What is your favourite quote? Heraclitus, an ancient Greek philosopher and historian once said: “You can never step into the same river twice.” This for me typifies the world of infosec as a constantly changing river of risk. And we ourselves also change from day to day, week to week as we step up to that river and decide how to navigate its currents and rapids.

What are you reading now? Reaching Beyond: Improvisations on Jazz, Buddhism, and a Joyful Life by Herbie Hancock, Daisaku Ikeda, and Wayne Shorter.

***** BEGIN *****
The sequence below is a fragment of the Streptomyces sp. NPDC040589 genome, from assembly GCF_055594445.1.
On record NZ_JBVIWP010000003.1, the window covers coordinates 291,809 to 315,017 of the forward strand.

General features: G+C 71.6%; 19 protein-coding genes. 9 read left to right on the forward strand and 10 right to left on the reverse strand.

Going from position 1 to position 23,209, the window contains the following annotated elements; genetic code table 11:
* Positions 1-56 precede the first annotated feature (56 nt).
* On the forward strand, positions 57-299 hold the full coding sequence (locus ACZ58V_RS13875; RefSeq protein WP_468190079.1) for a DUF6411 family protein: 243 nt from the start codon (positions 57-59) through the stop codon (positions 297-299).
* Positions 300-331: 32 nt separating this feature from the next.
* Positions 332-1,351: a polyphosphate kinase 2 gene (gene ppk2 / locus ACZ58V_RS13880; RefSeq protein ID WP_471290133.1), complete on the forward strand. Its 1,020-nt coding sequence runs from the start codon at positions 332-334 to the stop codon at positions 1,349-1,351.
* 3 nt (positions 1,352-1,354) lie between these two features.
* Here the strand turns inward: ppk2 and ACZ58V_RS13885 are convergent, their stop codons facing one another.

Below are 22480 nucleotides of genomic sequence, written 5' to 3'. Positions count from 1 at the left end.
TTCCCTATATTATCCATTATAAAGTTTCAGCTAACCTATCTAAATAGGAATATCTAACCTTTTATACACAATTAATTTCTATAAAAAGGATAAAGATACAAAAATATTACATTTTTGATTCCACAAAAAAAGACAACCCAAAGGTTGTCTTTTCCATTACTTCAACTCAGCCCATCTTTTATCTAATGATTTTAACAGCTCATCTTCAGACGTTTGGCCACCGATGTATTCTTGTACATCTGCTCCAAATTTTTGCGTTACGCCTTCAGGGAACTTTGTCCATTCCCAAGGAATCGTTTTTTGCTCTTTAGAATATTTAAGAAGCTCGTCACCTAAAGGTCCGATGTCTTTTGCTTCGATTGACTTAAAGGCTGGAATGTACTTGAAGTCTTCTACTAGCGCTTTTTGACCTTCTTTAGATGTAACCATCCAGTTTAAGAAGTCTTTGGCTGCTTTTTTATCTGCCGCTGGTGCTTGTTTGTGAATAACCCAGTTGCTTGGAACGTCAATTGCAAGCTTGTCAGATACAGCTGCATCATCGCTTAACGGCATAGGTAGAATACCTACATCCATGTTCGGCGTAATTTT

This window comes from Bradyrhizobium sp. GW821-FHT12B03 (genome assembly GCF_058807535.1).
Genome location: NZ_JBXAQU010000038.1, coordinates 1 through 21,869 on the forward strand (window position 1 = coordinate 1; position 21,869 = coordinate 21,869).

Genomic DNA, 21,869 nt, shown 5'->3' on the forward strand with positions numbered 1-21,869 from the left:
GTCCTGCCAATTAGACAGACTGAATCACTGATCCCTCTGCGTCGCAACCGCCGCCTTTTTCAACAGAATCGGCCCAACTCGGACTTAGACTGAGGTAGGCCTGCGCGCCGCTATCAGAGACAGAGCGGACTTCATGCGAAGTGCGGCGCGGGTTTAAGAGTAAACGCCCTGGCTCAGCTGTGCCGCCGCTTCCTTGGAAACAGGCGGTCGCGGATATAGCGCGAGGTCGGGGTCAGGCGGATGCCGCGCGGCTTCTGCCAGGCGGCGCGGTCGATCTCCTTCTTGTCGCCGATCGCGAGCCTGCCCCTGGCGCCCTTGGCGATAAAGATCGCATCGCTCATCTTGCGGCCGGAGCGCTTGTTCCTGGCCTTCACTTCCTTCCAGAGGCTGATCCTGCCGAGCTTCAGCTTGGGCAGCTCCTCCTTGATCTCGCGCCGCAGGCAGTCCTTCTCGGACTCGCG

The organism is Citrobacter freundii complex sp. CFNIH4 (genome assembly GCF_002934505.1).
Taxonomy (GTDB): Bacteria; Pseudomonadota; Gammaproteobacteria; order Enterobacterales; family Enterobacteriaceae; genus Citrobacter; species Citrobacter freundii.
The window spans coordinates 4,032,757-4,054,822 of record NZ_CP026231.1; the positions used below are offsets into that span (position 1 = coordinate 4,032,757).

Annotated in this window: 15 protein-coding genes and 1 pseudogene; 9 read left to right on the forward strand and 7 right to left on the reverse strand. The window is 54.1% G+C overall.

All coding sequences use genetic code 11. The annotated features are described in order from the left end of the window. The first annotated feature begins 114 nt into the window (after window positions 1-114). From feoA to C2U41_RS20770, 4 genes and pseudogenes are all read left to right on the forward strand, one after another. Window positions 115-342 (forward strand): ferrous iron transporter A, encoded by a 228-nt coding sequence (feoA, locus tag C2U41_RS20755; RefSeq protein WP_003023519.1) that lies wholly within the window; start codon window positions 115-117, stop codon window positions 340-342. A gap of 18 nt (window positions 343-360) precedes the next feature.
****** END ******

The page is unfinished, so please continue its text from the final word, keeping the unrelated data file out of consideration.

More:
In my spare time, I like to… play jazz (I’ve played drums and percussion since 3rd grade).

Most people don't know that I… was in the Guinness Book of World Records because I participated in the World’s Largest Orchestra one very cold winter morning in Wisconsin as we played John Philip Sousa’s “Stars and Stripes Forever” in the parking lot of a shopping mall.

Ask me to do anything but… Jump out a perfectly good airplane. Never felt the desire to skydive.